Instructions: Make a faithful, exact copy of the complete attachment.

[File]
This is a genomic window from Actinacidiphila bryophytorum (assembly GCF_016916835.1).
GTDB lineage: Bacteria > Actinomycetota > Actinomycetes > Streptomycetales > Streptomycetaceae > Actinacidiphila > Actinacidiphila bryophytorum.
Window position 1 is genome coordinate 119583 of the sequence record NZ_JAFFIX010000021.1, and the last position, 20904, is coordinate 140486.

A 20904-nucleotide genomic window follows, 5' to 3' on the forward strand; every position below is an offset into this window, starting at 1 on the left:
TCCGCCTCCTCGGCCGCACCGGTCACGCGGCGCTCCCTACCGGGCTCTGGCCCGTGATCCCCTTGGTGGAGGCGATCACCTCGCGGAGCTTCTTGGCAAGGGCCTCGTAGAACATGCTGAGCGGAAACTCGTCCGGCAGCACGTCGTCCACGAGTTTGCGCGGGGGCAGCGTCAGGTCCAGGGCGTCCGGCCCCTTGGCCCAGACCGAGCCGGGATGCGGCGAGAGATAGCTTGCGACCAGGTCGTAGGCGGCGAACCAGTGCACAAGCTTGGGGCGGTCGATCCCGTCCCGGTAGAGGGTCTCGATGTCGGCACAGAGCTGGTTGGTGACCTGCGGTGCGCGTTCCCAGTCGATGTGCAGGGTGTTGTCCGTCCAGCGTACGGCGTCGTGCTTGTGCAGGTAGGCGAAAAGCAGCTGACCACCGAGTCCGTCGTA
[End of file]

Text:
This is a genomic window from Actinacidiphila bryophytorum (assembly GCF_016916835.1).
GTDB lineage: Bacteria > Actinomycetota > Actinomycetes > Streptomycetales > Streptomycetaceae > Actinacidiphila > Actinacidiphila bryophytorum.
Window position 1 is genome coordinate 119583 of the sequence record NZ_JAFFIX010000021.1, and the last position, 20904, is coordinate 140486.

A 20904-nucleotide genomic window follows, 5' to 3' on the forward strand; every position below is an offset into this window, starting at 1 on the left:
TCCGCCTCCTCGGCCGCACCGGTCACGCGGCGCTCCCTACCGGGCTCTGGCCCGTGATCCCCTTGGTGGAGGCGATCACCTCGCGGAGCTTCTTGGCAAGGGCCTCGTAGAACATGCTGAGCGGAAACTCGTCCGGCAGCACGTCGTCCACGAGTTTGCGCGGGGGCAGCGTCAGGTCCAGGGCGTCCGGCCCCTTGGCCCAGACCGAGCCGGGATGCGGCGAGAGATAGCTTGCGACCAGGTCGTAGGCGGCGAACCAGTGCACAAGCTTGGGGCGGTCGATCCCGTCCCGGTAGAGGGTCTCGATGTCGGCACAGAGCTGGTTGGTGACCTGCGGTGCGCGTTCCCAGTCGATGTGCAGGGTGTTGTCCGTCCAGCGTACGGCGTCGTGCTTGTGCAGGTAGGCGAAAAGCAGCTGACCACCGAGTCCGTCGTA